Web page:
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Bev’s Corner – The Ouch Factor: How to Tell A Loved One That Their Words are Hurtful

BALM | December 1, 2018

Ever feel like you’re drowning in a sea of hurt? As if the person you love more than anyone in the world  cannot stop putting you down?

Though BALMing was created to help families help their loved ones recover and stay in recovery from use disorders, it is also a communication process that can be applied in any situation that requires difficult conversations.

BALMing is a practice of being in the moment and sharing the facts of what you see and hear honestly in a loving way. BALM conversations are brief, loving,  and factual. And they have a tendency to be freeing for the person initiating them.

There is, of course, no guarantee that the other person will change, only that if you follow this loving path, you will increase the peace in your life and, often, in your relationship.

Briefly, here is how it works:

  1. Become still inside
  2. Objectively observe the behavior that is irritating you
  3. Become aware of your own inner emotions without judgment
  4. Document the behaviors you see and the words you hear – just the facts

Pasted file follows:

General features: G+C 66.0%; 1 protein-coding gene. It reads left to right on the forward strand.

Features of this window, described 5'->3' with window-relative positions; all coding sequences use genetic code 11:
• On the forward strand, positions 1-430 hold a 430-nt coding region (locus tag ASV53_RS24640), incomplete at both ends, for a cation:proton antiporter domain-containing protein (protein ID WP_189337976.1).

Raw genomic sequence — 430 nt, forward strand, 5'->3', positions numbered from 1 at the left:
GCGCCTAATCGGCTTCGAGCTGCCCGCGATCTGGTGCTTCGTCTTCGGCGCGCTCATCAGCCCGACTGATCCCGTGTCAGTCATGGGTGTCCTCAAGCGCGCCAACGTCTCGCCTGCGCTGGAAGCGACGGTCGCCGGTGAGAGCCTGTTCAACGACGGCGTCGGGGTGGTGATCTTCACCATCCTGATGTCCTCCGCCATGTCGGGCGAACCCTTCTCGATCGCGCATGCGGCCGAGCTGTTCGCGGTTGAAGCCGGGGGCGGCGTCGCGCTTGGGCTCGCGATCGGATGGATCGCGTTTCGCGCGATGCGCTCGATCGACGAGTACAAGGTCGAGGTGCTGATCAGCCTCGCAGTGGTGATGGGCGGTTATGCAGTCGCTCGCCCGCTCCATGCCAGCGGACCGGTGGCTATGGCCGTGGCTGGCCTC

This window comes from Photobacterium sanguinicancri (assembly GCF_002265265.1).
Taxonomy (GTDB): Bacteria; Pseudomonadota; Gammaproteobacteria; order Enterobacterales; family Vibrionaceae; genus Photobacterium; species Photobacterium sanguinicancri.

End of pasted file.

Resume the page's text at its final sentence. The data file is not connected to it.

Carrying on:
5. Script a loving conversation
  6. Have the loving conversation at the right time and place
  7. Set a boundary if necessary

Often, BALMers report that when they practice these steps, positive energy begins to return to other aspects of their life together, without the gray cloud of unspoken words sitting between them and the person they have had the BALM conversation with.  

Often, the other person  becomes more aware and wakes up to the possibility of wanting to change their behavior. Though of course, there is no guarantee they will decide to change.

If they don’t,  you  may decide to set a boundary around what you are and are not willing to tolerate in your life.

There are a couple of caveats to be aware of if this is your first time hearing about BALMing and you are thinking of taking it on:

  1. BALM conversations must be delivered in a calm and loving tone. To achieve this when upset can be difficult. So there is work to be done to achieve the inner peace and repose to do this well.
  2. Don’t set a boundary until you are determined to stick with it.  Setting a boundary and then breaking it when the other pressures you to do so gives a message that you are not a person to be taken seriously. This preparation can take inner work.

Perhaps you are someone who can read an article and practice BALM successfully. If you could benefit from additional help, check out my book here.

You don’t have to go it alone!

Help abounds!

Best,

Bev

Be A Loving Mirror!
Beverly A. Buncher, MA, PCC, CBC, CTPC
Family Recovery Coach/CEO
Family Recovery Resources, LLC
http://balmfamilyrecovery.com
bbuncher@familyrecoveryresources.com
786 859 4050